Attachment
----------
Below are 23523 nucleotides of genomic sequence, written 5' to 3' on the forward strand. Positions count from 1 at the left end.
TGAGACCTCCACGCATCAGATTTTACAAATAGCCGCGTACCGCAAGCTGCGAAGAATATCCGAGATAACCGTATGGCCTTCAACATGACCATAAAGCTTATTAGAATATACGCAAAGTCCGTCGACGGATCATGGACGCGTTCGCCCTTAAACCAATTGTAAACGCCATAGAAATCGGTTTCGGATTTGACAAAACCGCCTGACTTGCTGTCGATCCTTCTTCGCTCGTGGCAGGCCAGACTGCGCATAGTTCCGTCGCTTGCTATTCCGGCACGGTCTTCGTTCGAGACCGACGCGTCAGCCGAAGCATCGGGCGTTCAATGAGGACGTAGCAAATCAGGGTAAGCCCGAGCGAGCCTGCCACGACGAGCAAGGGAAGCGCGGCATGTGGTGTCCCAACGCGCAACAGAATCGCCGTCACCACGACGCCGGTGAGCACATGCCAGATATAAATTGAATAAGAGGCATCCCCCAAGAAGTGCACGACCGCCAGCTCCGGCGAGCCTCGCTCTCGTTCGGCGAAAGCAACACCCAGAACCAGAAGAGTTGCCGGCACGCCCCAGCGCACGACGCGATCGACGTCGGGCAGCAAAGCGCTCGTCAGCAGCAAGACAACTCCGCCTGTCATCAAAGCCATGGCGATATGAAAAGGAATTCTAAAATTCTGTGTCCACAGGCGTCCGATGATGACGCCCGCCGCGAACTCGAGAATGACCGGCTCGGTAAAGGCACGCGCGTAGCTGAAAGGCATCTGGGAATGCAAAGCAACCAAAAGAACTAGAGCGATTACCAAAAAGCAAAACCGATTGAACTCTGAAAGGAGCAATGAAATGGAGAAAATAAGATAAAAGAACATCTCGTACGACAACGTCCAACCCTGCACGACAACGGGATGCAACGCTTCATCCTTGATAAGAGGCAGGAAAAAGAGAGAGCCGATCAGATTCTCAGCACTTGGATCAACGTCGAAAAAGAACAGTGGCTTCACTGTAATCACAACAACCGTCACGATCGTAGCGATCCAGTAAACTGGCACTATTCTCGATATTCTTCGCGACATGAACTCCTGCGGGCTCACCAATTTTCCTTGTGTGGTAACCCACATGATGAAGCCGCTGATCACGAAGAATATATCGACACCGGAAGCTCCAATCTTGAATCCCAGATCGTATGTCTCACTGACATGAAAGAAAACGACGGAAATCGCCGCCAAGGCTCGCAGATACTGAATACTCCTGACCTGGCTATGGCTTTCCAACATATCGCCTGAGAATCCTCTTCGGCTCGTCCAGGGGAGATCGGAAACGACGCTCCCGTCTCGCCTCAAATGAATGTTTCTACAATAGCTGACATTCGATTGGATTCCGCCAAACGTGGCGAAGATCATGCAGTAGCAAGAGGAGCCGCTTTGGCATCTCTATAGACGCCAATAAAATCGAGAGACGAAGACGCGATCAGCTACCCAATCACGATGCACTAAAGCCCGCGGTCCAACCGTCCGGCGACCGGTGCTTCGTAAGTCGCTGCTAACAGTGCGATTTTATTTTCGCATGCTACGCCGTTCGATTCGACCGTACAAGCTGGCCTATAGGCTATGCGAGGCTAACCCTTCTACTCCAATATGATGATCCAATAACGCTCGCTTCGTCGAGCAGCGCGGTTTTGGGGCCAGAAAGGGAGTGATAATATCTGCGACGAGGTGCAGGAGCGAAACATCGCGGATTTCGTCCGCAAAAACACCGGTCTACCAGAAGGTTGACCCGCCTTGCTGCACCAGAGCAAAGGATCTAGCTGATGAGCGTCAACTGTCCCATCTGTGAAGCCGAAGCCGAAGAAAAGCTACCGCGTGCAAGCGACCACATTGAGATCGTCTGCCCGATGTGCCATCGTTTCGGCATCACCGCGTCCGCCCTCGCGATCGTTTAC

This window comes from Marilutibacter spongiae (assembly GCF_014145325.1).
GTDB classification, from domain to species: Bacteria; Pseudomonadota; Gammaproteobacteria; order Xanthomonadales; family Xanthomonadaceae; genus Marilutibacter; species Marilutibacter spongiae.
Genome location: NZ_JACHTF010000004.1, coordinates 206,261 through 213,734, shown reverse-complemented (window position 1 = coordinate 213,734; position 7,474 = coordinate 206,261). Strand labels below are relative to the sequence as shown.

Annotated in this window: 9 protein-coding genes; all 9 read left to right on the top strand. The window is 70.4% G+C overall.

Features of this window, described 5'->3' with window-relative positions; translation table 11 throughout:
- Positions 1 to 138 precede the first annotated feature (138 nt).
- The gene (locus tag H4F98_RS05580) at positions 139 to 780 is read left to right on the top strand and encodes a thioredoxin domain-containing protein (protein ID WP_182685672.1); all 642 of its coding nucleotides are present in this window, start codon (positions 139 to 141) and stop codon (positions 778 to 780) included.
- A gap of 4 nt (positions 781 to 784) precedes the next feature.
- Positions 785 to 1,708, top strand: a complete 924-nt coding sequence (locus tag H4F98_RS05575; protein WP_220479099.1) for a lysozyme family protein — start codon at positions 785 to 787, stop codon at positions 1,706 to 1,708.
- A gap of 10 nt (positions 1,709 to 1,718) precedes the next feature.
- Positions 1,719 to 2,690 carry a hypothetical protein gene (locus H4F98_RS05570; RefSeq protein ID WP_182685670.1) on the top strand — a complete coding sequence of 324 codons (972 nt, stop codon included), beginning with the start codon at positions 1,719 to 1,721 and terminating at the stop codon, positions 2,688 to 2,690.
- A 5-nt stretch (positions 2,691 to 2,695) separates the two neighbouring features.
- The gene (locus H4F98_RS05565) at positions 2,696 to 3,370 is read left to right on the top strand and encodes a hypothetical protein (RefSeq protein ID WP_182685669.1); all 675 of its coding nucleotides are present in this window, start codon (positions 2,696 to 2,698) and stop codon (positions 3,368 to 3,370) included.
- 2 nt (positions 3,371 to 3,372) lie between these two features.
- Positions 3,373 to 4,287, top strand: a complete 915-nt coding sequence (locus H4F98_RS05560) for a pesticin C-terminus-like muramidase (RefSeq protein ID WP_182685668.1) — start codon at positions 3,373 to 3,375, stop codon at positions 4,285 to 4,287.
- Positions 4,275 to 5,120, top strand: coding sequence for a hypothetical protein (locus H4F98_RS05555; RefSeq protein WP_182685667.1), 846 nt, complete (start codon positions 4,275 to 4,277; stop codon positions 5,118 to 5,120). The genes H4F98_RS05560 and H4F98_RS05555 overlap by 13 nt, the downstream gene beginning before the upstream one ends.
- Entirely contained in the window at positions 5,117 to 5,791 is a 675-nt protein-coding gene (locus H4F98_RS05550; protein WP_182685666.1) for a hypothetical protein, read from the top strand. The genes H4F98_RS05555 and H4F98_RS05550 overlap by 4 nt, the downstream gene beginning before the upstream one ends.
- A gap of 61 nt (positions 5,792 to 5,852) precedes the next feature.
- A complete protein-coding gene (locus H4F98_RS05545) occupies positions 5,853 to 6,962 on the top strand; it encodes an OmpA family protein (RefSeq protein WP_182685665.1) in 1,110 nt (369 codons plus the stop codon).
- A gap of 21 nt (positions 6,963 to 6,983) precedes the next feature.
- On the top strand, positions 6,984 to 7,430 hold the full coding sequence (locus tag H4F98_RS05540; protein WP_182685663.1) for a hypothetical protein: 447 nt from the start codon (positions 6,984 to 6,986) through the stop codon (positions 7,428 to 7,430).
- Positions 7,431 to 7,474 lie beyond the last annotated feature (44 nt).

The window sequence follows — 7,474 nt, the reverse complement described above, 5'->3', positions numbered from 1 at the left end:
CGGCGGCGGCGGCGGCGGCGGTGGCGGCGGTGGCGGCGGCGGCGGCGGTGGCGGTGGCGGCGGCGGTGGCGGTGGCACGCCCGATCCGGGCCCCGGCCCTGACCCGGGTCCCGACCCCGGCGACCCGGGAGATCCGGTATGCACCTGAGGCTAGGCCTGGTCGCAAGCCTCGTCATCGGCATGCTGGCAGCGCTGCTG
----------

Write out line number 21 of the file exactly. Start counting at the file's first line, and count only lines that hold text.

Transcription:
- A complete protein-coding gene (locus H4F98_RS05545) occupies positions 5,853 to 6,962 on the top strand; it encodes an OmpA family protein (RefSeq protein WP_182685665.1) in 1,110 nt (369 codons plus the stop codon).